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Why Does Luke Appear to Contradict Himself?

A question has come from a reader, based on my recent post dealing with the apparent contradiction between Luke and Acts on the timing of Jesus’ ascension.   Do contradictions often result from authors editing several documents together and inserting them side by side in their work?  If different source documents have different views, that would create contradictions in the final product which embodies their amalgamation, no?  Here’s the question.

 

QUESTION:

I continue to be struck by how often Bible authors, since there were no copyright laws, seem to edit two or more different versions of an event together as seen in the Documentary Hypothesis. Is it likely that Luke and Acts had such an editor editing two or more manuscripts together thus producing contradictions? I would also like to know if this kind of editing together of two or more manuscripts was a common way of writing ancient books.

 

RESPONSE:

The answer is Yes and Yes.  This apparently did happen with the book of Acts and it is indeed a phenomenon we can also see elsewhere.  I’ll deal with the former issue here.

With respect to Acts, the author – we’ll just keep calling him Luke for the sake of convenience – must have had a number of sources of information for his stories about the activities of the apostles, especially Peter and Paul, during their missionary journeys.  If he didn’t have any sources, then he would have simply been making everything up himself.  But that’s obviously not the case, since he refers to many events that Paul himself refers to in his letters.  So he got the information from *somewhere* (whether he is accurate in what he says about it is another question).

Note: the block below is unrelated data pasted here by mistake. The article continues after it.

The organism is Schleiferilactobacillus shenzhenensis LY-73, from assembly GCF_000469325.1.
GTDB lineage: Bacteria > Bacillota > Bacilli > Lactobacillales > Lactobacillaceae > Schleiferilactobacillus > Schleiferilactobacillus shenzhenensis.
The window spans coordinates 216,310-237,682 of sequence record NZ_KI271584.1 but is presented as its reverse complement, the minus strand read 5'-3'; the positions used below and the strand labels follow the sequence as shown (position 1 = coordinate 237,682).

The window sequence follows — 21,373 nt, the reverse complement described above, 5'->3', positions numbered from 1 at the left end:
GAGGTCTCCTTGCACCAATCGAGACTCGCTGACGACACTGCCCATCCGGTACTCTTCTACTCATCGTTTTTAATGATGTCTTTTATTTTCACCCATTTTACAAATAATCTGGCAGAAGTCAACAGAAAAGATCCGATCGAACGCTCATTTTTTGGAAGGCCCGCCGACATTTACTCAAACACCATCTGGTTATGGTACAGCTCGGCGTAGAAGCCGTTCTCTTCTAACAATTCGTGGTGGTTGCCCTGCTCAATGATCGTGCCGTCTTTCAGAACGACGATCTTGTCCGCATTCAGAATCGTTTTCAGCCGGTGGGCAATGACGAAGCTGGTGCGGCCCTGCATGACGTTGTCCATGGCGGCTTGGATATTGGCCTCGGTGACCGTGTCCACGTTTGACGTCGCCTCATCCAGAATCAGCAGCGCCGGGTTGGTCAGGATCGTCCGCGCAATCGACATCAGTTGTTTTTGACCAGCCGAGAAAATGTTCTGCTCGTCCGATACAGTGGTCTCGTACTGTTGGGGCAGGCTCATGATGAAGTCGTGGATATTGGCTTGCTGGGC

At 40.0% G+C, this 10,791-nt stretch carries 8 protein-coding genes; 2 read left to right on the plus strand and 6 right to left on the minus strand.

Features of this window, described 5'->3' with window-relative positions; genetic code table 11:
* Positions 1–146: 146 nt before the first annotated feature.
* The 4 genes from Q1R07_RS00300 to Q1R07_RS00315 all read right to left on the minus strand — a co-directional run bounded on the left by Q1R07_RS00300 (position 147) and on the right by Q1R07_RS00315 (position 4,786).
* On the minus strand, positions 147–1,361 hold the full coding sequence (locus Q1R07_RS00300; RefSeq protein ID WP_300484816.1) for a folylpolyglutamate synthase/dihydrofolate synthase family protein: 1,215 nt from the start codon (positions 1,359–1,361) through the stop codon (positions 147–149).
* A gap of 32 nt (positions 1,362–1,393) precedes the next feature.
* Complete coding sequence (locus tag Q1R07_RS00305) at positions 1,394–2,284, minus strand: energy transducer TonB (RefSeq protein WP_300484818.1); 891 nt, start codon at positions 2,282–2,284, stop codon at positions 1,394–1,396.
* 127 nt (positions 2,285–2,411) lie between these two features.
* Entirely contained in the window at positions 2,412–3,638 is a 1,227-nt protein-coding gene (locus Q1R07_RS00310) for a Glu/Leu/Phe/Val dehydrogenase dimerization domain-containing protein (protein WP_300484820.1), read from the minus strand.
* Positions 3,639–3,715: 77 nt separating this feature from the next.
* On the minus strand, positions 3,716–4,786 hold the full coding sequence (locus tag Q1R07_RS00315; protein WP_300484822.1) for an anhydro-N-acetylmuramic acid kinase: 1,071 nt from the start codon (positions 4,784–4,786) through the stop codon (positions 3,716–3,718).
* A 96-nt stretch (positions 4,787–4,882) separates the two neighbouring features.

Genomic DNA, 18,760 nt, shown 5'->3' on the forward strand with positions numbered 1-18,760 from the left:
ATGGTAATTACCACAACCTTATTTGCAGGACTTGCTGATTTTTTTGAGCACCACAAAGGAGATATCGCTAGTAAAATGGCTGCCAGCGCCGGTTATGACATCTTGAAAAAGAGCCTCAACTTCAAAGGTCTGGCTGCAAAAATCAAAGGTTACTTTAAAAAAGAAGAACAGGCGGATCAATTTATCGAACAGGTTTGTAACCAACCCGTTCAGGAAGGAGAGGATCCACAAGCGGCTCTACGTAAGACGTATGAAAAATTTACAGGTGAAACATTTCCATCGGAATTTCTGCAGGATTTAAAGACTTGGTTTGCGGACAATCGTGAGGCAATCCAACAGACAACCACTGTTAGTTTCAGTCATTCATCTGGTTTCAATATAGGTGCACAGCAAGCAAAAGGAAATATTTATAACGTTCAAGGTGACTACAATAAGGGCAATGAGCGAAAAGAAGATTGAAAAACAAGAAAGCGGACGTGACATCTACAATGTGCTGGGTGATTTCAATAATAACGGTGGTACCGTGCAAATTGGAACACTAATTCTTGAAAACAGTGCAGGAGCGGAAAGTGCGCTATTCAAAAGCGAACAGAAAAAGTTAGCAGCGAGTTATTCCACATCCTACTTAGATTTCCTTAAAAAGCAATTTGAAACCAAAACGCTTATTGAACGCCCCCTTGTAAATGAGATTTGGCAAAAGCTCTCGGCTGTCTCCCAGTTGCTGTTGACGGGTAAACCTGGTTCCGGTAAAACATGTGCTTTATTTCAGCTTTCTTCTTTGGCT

The question is always “Where?”  And for that we have no direct information.  Given all the information great and small that he appears to get wrong about Paul, it is apparently not the case that …

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Internal Discrepancies in the Gospel of John
Sources for the Hebrew Bible: A Blast from the Past

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Comments

  1. wannes  June 25, 2018

    The reference to Acts 2:38, shouldn’t it be 2:36?
    And is there much difference between the original The Orthodox Corruption of Scripture(1993 version) and the updated version (2011)? I have the older version, and there the verse in question isn’t mentioned (only took a quick look at the index of scripture).




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    • Bart
      Bart  June 26, 2018